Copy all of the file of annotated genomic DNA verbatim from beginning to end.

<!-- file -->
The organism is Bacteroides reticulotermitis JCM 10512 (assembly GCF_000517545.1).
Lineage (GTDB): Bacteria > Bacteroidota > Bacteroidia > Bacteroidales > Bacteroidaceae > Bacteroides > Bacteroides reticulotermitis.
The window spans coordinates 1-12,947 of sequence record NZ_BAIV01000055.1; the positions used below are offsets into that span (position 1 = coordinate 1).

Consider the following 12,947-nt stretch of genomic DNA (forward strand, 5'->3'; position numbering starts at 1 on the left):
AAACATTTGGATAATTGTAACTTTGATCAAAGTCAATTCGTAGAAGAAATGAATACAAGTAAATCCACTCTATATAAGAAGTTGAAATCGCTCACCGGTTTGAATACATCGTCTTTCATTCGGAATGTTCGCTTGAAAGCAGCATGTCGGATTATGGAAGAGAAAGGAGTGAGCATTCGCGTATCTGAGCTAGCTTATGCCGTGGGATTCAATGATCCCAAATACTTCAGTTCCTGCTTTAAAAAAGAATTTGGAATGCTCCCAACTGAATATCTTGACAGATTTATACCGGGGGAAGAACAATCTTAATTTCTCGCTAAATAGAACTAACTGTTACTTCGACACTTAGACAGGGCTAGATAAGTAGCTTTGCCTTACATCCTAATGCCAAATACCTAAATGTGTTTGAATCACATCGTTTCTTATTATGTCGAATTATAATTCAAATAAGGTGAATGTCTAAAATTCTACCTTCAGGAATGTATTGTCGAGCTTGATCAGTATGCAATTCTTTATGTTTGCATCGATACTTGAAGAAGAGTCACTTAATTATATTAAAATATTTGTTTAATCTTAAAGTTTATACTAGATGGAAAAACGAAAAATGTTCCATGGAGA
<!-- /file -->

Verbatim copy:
The organism is Bacteroides reticulotermitis JCM 10512 (assembly GCF_000517545.1).
Lineage (GTDB): Bacteria > Bacteroidota > Bacteroidia > Bacteroidales > Bacteroidaceae > Bacteroides > Bacteroides reticulotermitis.
The window spans coordinates 1-12,947 of sequence record NZ_BAIV01000055.1; the positions used below are offsets into that span (position 1 = coordinate 1).

Consider the following 12,947-nt stretch of genomic DNA (forward strand, 5'->3'; position numbering starts at 1 on the left):
AAACATTTGGATAATTGTAACTTTGATCAAAGTCAATTCGTAGAAGAAATGAATACAAGTAAATCCACTCTATATAAGAAGTTGAAATCGCTCACCGGTTTGAATACATCGTCTTTCATTCGGAATGTTCGCTTGAAAGCAGCATGTCGGATTATGGAAGAGAAAGGAGTGAGCATTCGCGTATCTGAGCTAGCTTATGCCGTGGGATTCAATGATCCCAAATACTTCAGTTCCTGCTTTAAAAAAGAATTTGGAATGCTCCCAACTGAATATCTTGACAGATTTATACCGGGGGAAGAACAATCTTAATTTCTCGCTAAATAGAACTAACTGTTACTTCGACACTTAGACAGGGCTAGATAAGTAGCTTTGCCTTACATCCTAATGCCAAATACCTAAATGTGTTTGAATCACATCGTTTCTTATTATGTCGAATTATAATTCAAATAAGGTGAATGTCTAAAATTCTACCTTCAGGAATGTATTGTCGAGCTTGATCAGTATGCAATTCTTTATGTTTGCATCGATACTTGAAGAAGAGTCACTTAATTATATTAAAATATTTGTTTAATCTTAAAGTTTATACTAGATGGAAAAACGAAAAATGTTCCATGGAGA